The controls are fairly self-explanatory, with buttons to bring up the monitoring meter, the crossover settings, and the equalization settings. Each output channel has an attenuation slider, and buttons to invert the phase and to mute that channel. Finally, there is an entry box to set to the delay on that output channel, with up to 9 ms of delay available (per channel).

Note that the two digital output channels are not quite “equal” to the analog output channels, as they have no adjustable delay on them. This may limit their application a little. I plan to use one for a mono sub, so I will have to see whether placement, phase inversion, and EQ will be enough to get a good response.

Before moving onto the crossover and parametric screens, one more control to note is the “Master Volume” enable switch at the lower right. This is used to enable volume control of all channels with an external 10 k-ohm potentiometer.

Figure 4. miniDSP 2x8 output screen

Figure 4. miniDSP 2x8 output screen

Clicking on the Xover button brings up the crossover settings for that channel, shown in Figure 5. The current channel is shown in orange, with three other channels shown in grey. (The selection of greyed-out channels seems to be based on the assumption that the 2×8 will be used for 4-way crossovers.) The crossover controls are the same ones that we are familiar with from previous miniDSP articles, with independent lowpass and highpass filters, each with a slope from 6 to 48 dB/octave and a choice of filter types (Butterworth, Linkwitz-Riley, and Bessel).

The crossover filters of each output channel can be linked to one other output channel. In my case, I have linked each set of left and right channels (for subwoofer, woofer, midrange, and tweeter).

Figure 5. miniDSP 2x8 crossover settings screen

Figure 5. miniDSP 2x8 crossover settings screen

Next up is the PEQ screen, shown in Figure 6. As for the input channels, there are five parametric filters on each output channel. As I copied my settings over, in the cases where I had used six filters with the miniDSP 2x4s, I simply dropped the “least important” one for now.

The PEQ screen also allows channel linking. I have linked the left and right channels for the tweeter, and the left and right channels for the mid. I have not linked the left and right channels for the woofer and the subs, as – due to room effects – I use slightly different EQ settings on those.

Figure 6. miniDSP 2x8 output channel parametric equalizer settings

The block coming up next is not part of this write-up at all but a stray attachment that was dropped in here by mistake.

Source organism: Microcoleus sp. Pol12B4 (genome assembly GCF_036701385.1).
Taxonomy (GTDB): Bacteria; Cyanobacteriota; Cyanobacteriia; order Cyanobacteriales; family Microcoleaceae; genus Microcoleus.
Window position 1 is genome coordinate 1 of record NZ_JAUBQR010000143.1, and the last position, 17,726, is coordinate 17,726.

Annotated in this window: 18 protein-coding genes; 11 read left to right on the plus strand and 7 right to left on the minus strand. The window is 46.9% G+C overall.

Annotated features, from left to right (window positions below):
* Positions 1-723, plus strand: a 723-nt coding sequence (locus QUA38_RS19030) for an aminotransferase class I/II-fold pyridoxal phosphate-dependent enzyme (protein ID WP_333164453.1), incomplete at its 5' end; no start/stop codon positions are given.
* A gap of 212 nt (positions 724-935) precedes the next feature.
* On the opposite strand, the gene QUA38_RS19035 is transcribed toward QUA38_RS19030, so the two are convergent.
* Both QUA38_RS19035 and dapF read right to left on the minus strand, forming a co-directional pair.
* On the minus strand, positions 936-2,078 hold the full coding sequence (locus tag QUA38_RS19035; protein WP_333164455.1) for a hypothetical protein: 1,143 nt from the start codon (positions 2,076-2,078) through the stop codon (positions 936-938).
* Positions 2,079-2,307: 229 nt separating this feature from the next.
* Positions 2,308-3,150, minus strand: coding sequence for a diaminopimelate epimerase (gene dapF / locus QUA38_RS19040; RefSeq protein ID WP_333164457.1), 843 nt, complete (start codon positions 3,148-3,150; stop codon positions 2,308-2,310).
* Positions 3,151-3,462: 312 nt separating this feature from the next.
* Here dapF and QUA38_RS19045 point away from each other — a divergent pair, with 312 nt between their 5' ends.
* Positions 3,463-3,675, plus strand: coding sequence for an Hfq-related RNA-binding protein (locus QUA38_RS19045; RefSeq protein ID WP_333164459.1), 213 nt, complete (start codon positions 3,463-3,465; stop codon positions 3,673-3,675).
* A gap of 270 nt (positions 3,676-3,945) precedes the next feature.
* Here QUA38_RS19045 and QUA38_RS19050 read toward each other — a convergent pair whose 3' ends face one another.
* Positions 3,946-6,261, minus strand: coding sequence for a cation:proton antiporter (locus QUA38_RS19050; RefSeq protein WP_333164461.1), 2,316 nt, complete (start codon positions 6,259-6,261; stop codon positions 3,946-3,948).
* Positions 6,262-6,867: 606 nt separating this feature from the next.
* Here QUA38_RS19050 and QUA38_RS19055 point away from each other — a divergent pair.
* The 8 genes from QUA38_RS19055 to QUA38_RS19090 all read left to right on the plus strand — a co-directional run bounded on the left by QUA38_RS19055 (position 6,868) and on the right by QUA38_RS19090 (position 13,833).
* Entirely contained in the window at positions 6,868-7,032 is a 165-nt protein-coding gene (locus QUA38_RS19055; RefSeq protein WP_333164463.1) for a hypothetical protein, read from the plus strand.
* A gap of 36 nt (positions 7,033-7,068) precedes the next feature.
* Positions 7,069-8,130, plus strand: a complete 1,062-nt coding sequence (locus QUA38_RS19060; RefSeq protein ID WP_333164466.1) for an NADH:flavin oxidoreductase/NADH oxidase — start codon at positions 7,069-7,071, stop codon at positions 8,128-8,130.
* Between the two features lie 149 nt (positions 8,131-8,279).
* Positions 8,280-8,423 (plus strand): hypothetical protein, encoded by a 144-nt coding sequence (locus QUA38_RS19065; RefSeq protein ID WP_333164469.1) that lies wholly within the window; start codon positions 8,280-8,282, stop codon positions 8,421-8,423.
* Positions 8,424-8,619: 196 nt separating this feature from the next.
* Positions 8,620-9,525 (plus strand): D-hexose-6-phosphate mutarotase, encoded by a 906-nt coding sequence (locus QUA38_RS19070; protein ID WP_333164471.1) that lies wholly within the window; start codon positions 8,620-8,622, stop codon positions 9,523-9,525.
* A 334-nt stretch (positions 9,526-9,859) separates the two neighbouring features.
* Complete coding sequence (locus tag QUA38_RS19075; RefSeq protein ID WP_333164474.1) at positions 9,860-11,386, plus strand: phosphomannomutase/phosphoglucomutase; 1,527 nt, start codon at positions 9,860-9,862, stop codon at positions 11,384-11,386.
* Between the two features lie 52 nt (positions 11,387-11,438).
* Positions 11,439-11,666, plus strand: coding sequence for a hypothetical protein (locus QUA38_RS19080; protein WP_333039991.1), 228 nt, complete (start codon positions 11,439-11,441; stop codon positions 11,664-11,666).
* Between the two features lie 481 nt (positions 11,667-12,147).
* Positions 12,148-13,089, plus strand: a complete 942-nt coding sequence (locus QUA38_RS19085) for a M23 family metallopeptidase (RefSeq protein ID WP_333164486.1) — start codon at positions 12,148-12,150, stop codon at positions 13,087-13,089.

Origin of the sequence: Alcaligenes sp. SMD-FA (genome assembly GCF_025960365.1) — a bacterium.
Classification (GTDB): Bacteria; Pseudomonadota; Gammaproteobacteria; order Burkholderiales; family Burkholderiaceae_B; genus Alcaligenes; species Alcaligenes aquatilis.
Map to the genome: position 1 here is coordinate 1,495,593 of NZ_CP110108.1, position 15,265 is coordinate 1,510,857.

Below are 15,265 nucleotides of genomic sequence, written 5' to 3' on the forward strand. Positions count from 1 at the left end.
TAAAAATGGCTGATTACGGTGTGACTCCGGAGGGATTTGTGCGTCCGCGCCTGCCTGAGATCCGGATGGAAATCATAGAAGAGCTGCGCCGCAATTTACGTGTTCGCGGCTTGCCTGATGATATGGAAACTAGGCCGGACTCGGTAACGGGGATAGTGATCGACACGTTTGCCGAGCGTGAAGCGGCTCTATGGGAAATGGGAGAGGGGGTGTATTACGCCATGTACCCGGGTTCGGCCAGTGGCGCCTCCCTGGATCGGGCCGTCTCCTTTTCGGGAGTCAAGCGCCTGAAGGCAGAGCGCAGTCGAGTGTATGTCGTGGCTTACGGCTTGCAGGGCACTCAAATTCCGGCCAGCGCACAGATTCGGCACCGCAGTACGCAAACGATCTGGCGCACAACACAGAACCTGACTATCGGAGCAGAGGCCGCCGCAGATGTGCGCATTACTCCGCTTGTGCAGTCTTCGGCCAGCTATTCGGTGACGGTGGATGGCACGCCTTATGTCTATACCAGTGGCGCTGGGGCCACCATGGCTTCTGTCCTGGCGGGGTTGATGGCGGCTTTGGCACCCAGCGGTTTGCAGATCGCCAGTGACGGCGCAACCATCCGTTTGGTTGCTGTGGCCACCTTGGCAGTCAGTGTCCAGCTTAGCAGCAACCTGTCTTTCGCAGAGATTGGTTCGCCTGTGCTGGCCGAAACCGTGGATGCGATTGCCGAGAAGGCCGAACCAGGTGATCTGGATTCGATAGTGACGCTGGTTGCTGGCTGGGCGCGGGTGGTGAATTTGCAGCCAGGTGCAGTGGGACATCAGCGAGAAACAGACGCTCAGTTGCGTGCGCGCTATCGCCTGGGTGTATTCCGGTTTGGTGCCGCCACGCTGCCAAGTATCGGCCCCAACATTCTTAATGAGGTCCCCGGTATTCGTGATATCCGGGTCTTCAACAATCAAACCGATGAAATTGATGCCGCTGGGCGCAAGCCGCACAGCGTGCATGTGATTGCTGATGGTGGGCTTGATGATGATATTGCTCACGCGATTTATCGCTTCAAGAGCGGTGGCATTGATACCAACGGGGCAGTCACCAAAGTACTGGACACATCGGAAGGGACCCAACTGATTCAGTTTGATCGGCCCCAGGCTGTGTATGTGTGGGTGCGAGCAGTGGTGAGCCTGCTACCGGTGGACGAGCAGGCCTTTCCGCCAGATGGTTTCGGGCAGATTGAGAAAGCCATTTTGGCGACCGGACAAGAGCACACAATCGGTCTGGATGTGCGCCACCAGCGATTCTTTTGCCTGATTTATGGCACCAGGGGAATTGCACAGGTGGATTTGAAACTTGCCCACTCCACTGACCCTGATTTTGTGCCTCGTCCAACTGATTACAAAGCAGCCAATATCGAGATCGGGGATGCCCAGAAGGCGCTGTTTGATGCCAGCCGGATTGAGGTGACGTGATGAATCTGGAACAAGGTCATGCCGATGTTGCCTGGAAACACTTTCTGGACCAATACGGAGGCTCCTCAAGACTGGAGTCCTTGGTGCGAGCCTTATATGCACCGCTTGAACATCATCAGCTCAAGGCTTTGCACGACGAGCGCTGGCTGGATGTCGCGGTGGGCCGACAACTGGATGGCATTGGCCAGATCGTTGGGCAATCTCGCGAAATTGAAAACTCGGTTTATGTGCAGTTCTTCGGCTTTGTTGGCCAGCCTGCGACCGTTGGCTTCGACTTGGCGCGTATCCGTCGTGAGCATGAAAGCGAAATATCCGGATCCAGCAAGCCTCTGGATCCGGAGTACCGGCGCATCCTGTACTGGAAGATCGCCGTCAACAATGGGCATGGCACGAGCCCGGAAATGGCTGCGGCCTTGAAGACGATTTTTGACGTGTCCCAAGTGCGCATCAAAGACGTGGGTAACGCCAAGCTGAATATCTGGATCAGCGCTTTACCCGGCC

Figure 6. miniDSP 2x8 output channel parametric equalizer settings


With the input and output channels set up, we can define which inputs are sent to which outputs. Clicking on the Routing button displays the screen shown in Figure 7. Although it may seem complicated at first, the way it works is actually simple. You just need to remember two things:

  1. Each input channel can be sent to any number of output channels
  2. If more than one input channel is sent to an output channel, they are summed (added together)

This makes it easy to (for example) generate a mono subwoofer signal – something that required a special plug-in with the 2×4 series. You can send the analog and digital inputs to the same outputs, or to separate outputs.

In my setup in Figure 7, I have sent the analog and digital left channel signals to the four outputs for the left subwoofer, woofer, midrange, and tweeter; and likewise for the right channels. In addition, all input channels are sent to the digital output labelled “Mono Sub,” for use as a mono sub feed for very low frequencies. The final digital output is unused, so no input channels are sent to it.

Figure 7. miniDSP 2x8 routing screen

Figure 7. miniDSP 2x8 routing screen

Saving the settings

At this point, it’s a good idea to save all of the settings to a file. This is accomplished easily enough, by accessing the drop-down File menu at the top left.

Getting up and running

Now let’s take a look at the hardware. The miniDSP 2×8, with a circuit board size of 20 x 25 cm (8 x 10 inches), is not so “mini” any more. Unlike the miniDSP 2×4 modules I have been using until now, the 2×8 is a bare board, so some DIY work will be needed to install it into a suitable chassis. (Note that the original 2-in 4-out miniDSP is also a bare board – the nomenclature has become a bit confusing, with the “2×4” being the original 2-in 4-out board enclosed in a small chassis, and the “2×8” being a bare board.)

Powering up

The first task is to get the board powered up. Power must be supplied by a 12V DC supply – the 2×8 cannot be powered from USB. Any 12V supply that provides at least 1.5 A of current should work. For the moment, I am using a small 12V switch-mode power supply that I got on eBay for a few dollars, but there are lots of options. You could even power it from a 12V battery – while not stated in the datasheet, the miniDSP folks responded that supply voltages in the range of 9.5 to 14 V are acceptable.

Power is connected by wiring a pair of leads into the supplied Phoenix connector. Use a multi-meter to measure the voltage on the Phoenix connector before plugging it into the board, and check that the polarity matches that shown in the manual and also on the bottom of the board. Be warned that connecting the power backwards can damage your board! Then turn the power supply off, plug in the connector, and turn the power supply back on. You should see a blinking blue LED on the board.